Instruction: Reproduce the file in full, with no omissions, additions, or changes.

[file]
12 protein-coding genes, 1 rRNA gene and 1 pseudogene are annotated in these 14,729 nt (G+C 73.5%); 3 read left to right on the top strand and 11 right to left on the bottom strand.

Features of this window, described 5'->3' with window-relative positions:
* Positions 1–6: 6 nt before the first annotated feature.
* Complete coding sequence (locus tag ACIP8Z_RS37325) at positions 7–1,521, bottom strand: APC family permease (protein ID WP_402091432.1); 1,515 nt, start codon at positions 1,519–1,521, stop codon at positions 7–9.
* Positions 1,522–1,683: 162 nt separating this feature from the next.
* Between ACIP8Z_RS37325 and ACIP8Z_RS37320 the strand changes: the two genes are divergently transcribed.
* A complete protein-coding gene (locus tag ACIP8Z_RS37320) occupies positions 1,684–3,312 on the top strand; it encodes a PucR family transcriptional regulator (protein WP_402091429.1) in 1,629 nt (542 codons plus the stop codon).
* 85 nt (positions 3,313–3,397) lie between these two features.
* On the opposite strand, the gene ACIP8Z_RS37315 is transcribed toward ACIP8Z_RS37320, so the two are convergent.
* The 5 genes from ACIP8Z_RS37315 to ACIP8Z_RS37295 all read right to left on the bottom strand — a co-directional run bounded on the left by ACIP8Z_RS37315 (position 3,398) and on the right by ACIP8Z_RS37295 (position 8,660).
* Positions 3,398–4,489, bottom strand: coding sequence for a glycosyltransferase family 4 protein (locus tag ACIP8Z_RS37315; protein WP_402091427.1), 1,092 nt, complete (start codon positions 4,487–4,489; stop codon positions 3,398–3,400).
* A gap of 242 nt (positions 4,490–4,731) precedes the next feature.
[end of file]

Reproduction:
12 protein-coding genes, 1 rRNA gene and 1 pseudogene are annotated in these 14,729 nt (G+C 73.5%); 3 read left to right on the top strand and 11 right to left on the bottom strand.

Features of this window, described 5'->3' with window-relative positions:
* Positions 1–6: 6 nt before the first annotated feature.
* Complete coding sequence (locus tag ACIP8Z_RS37325) at positions 7–1,521, bottom strand: APC family permease (protein ID WP_402091432.1); 1,515 nt, start codon at positions 1,519–1,521, stop codon at positions 7–9.
* Positions 1,522–1,683: 162 nt separating this feature from the next.
* Between ACIP8Z_RS37325 and ACIP8Z_RS37320 the strand changes: the two genes are divergently transcribed.
* A complete protein-coding gene (locus tag ACIP8Z_RS37320) occupies positions 1,684–3,312 on the top strand; it encodes a PucR family transcriptional regulator (protein WP_402091429.1) in 1,629 nt (542 codons plus the stop codon).
* 85 nt (positions 3,313–3,397) lie between these two features.
* On the opposite strand, the gene ACIP8Z_RS37315 is transcribed toward ACIP8Z_RS37320, so the two are convergent.
* The 5 genes from ACIP8Z_RS37315 to ACIP8Z_RS37295 all read right to left on the bottom strand — a co-directional run bounded on the left by ACIP8Z_RS37315 (position 3,398) and on the right by ACIP8Z_RS37295 (position 8,660).
* Positions 3,398–4,489, bottom strand: coding sequence for a glycosyltransferase family 4 protein (locus tag ACIP8Z_RS37315; protein WP_402091427.1), 1,092 nt, complete (start codon positions 4,487–4,489; stop codon positions 3,398–3,400).
* A gap of 242 nt (positions 4,490–4,731) precedes the next feature.